According to National Senior Investor Initiative Report, the examination results determined the top revenue-generating transactions recommended to senior investors by brokerage firms as follows:
1) Open-end mutual funds at 77% of the firms;
2) Variable annuities at 68% of the firms;
3) Equities at 66% of the firms;
4) Fixed income investments at 25% of the firms;
5) UITs and Exchange Traded Funds at 20% of the firms;
6) Non-traded REITs at almost 20% of the firms;
7) Alternative investments such as options, BDCs, and leveraged inverse ETFs at
approximately 15% of the firms; and
8) Structured products at 11% of the firms.
Fair and Balanced Communications
Brokerage firms must be fair and balanced, and must provide a sound basis for evaluating the facts in regard to any recommended security or type of security, industry, or service. Financial advisors may not omit any material fact or qualification if the omission, in light of the context of the material presented, would cause the communications to be misleading. According to National Senior Investor Initiative Report, “Staff observed what appeared to be inaccurate or incomplete disclosures primarily related to non-traditional securities such as variable annuities and REITs.”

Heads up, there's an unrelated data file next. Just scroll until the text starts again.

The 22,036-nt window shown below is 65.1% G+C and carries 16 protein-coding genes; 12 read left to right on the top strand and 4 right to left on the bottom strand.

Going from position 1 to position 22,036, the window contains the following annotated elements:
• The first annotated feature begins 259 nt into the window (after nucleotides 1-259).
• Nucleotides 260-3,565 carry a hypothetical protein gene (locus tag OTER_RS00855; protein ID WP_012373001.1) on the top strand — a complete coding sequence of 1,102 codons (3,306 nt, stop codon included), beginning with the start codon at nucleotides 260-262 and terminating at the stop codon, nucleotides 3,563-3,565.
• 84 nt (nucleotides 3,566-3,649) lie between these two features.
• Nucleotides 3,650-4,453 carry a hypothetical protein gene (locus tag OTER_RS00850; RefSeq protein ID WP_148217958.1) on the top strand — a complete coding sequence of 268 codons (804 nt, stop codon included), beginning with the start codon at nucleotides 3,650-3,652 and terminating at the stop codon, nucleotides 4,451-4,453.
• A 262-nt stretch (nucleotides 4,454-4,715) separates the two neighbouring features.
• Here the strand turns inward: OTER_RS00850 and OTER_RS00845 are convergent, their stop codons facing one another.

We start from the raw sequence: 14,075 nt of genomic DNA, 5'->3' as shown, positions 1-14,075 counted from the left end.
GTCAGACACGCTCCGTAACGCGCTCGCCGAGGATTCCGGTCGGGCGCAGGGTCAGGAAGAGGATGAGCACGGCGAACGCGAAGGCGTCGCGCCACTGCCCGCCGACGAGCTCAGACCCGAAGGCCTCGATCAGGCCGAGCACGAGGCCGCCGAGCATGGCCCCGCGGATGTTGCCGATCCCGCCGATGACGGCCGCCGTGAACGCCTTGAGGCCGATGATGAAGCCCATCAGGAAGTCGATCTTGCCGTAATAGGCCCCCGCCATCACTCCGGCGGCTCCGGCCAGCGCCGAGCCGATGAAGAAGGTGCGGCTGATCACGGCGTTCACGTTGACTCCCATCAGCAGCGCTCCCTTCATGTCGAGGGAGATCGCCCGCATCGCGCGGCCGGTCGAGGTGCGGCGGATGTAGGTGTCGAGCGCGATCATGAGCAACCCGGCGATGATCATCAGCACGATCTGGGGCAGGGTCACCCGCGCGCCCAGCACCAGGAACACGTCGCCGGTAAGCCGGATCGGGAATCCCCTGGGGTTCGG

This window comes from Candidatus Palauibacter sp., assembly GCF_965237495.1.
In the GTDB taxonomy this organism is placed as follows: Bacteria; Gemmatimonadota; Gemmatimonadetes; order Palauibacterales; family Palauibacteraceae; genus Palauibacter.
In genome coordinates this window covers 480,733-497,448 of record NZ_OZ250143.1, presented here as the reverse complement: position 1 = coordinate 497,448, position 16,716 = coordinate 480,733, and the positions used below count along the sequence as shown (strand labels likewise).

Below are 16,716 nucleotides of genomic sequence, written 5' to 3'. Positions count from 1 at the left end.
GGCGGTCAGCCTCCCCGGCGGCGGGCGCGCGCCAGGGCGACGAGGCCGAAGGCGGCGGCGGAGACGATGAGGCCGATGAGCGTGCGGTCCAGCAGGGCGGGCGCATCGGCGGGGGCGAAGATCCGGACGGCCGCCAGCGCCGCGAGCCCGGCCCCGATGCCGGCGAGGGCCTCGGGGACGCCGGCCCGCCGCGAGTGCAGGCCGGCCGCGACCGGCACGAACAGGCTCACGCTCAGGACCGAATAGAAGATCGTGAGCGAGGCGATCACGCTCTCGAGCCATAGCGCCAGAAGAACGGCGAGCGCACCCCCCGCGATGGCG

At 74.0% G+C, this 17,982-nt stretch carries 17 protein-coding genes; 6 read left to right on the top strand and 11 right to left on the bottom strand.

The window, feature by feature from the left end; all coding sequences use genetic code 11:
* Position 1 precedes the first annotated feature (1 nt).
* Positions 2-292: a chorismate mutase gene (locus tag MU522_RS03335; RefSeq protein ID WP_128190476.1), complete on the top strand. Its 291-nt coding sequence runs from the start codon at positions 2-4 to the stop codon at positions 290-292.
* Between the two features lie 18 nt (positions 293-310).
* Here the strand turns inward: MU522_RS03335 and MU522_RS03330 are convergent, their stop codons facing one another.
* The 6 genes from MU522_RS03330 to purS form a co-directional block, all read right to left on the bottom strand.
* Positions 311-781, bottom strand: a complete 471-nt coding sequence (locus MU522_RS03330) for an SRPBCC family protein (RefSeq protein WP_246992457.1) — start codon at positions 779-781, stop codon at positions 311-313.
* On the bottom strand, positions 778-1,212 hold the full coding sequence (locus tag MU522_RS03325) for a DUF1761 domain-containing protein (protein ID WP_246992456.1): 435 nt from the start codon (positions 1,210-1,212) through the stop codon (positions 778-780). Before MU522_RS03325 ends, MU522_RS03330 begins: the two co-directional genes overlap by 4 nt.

Broker-dealers generally have an obligation to recommend only those specific investments or overall investment strategies that are suitable for their customers. The concept of suitability is codified in the FINRA sales practice rules and regulations and is considered a brokerage firm obligation under the antifraud provisions of the federal securities laws designed to address the problem of elder financial fraud. According to National Senior Investor Initiative Report, “Staff found that firms made more potentially unsuitable recommendations for non-traditional securities such as variable annuities, structured products, and REITs than for more traditional securities such as open-end mutual funds, equities, and fixed income investments.”
In such a low interest rate environment, brokerage firms are recommending non-traditional, more complex investments to senior investors. Brokerage firms that recommend non-traditional, complex securities to senior investors, such as variable annuities, ETFs, REITs, alternative investments, have heightened responsibility to supervise its financial advisors. Brokerage firms must have a reasonable basis to believe that a recommended transaction or investment strategy is suitable for a senior investor based on the individual’s investment profile.
Klayman & Toskes, P.A. is dedicated to the rights of senior investors and strongly believes that when investors retire and have to decide what to do with their retirement funds, they seek advice from financial advisor with the expectation that the advice they receive will be in their best interests. Securities industry regulators have enacted laws to protect senior investors against elder financial fraud. Klayman & Toskes, P.A. represents senior investors in elder financial fraud cases to recovery investment losses.